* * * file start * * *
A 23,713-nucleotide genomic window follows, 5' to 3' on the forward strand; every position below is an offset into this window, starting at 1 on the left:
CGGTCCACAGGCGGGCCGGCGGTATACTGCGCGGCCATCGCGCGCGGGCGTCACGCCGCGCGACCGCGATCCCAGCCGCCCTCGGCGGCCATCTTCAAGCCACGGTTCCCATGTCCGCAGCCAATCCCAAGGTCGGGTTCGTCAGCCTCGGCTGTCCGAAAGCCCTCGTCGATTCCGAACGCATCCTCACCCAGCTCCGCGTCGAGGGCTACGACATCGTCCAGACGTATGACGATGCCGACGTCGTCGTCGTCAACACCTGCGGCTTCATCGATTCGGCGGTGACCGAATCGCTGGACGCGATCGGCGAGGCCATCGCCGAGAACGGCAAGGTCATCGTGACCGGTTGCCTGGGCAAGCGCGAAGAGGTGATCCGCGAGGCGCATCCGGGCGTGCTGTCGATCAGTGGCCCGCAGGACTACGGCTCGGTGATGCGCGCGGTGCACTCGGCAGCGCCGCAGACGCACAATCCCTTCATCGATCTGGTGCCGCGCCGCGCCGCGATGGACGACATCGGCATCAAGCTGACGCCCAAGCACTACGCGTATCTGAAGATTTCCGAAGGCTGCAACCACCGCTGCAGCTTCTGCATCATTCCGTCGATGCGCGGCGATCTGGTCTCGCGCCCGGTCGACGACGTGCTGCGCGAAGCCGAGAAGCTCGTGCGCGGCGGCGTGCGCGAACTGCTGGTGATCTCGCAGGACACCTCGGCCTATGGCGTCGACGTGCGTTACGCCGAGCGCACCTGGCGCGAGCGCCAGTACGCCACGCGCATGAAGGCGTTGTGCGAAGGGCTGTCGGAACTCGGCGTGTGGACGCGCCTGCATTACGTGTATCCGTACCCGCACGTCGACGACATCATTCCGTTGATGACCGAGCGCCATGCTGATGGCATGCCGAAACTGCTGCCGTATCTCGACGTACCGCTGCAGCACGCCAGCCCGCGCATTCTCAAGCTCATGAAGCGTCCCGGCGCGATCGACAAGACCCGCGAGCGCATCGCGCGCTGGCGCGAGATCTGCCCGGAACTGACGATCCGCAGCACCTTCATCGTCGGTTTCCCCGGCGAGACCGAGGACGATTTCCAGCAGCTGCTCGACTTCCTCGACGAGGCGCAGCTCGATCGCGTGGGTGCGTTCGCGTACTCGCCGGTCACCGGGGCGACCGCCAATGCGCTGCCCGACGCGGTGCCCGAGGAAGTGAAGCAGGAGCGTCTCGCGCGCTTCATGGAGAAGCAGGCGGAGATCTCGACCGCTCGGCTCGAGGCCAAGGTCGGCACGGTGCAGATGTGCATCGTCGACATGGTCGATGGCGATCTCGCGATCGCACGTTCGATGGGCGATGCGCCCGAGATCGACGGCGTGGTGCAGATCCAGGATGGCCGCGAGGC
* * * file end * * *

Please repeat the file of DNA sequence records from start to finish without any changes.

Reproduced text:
A 23,713-nucleotide genomic window follows, 5' to 3' on the forward strand; every position below is an offset into this window, starting at 1 on the left:
CGGTCCACAGGCGGGCCGGCGGTATACTGCGCGGCCATCGCGCGCGGGCGTCACGCCGCGCGACCGCGATCCCAGCCGCCCTCGGCGGCCATCTTCAAGCCACGGTTCCCATGTCCGCAGCCAATCCCAAGGTCGGGTTCGTCAGCCTCGGCTGTCCGAAAGCCCTCGTCGATTCCGAACGCATCCTCACCCAGCTCCGCGTCGAGGGCTACGACATCGTCCAGACGTATGACGATGCCGACGTCGTCGTCGTCAACACCTGCGGCTTCATCGATTCGGCGGTGACCGAATCGCTGGACGCGATCGGCGAGGCCATCGCCGAGAACGGCAAGGTCATCGTGACCGGTTGCCTGGGCAAGCGCGAAGAGGTGATCCGCGAGGCGCATCCGGGCGTGCTGTCGATCAGTGGCCCGCAGGACTACGGCTCGGTGATGCGCGCGGTGCACTCGGCAGCGCCGCAGACGCACAATCCCTTCATCGATCTGGTGCCGCGCCGCGCCGCGATGGACGACATCGGCATCAAGCTGACGCCCAAGCACTACGCGTATCTGAAGATTTCCGAAGGCTGCAACCACCGCTGCAGCTTCTGCATCATTCCGTCGATGCGCGGCGATCTGGTCTCGCGCCCGGTCGACGACGTGCTGCGCGAAGCCGAGAAGCTCGTGCGCGGCGGCGTGCGCGAACTGCTGGTGATCTCGCAGGACACCTCGGCCTATGGCGTCGACGTGCGTTACGCCGAGCGCACCTGGCGCGAGCGCCAGTACGCCACGCGCATGAAGGCGTTGTGCGAAGGGCTGTCGGAACTCGGCGTGTGGACGCGCCTGCATTACGTGTATCCGTACCCGCACGTCGACGACATCATTCCGTTGATGACCGAGCGCCATGCTGATGGCATGCCGAAACTGCTGCCGTATCTCGACGTACCGCTGCAGCACGCCAGCCCGCGCATTCTCAAGCTCATGAAGCGTCCCGGCGCGATCGACAAGACCCGCGAGCGCATCGCGCGCTGGCGCGAGATCTGCCCGGAACTGACGATCCGCAGCACCTTCATCGTCGGTTTCCCCGGCGAGACCGAGGACGATTTCCAGCAGCTGCTCGACTTCCTCGACGAGGCGCAGCTCGATCGCGTGGGTGCGTTCGCGTACTCGCCGGTCACCGGGGCGACCGCCAATGCGCTGCCCGACGCGGTGCCCGAGGAAGTGAAGCAGGAGCGTCTCGCGCGCTTCATGGAGAAGCAGGCGGAGATCTCGACCGCTCGGCTCGAGGCCAAGGTCGGCACGGTGCAGATGTGCATCGTCGACATGGTCGATGGCGATCTCGCGATCGCACGTTCGATGGGCGATGCGCCCGAGATCGACGGCGTGGTGCAGATCCAGGATGGCCGCGAGGC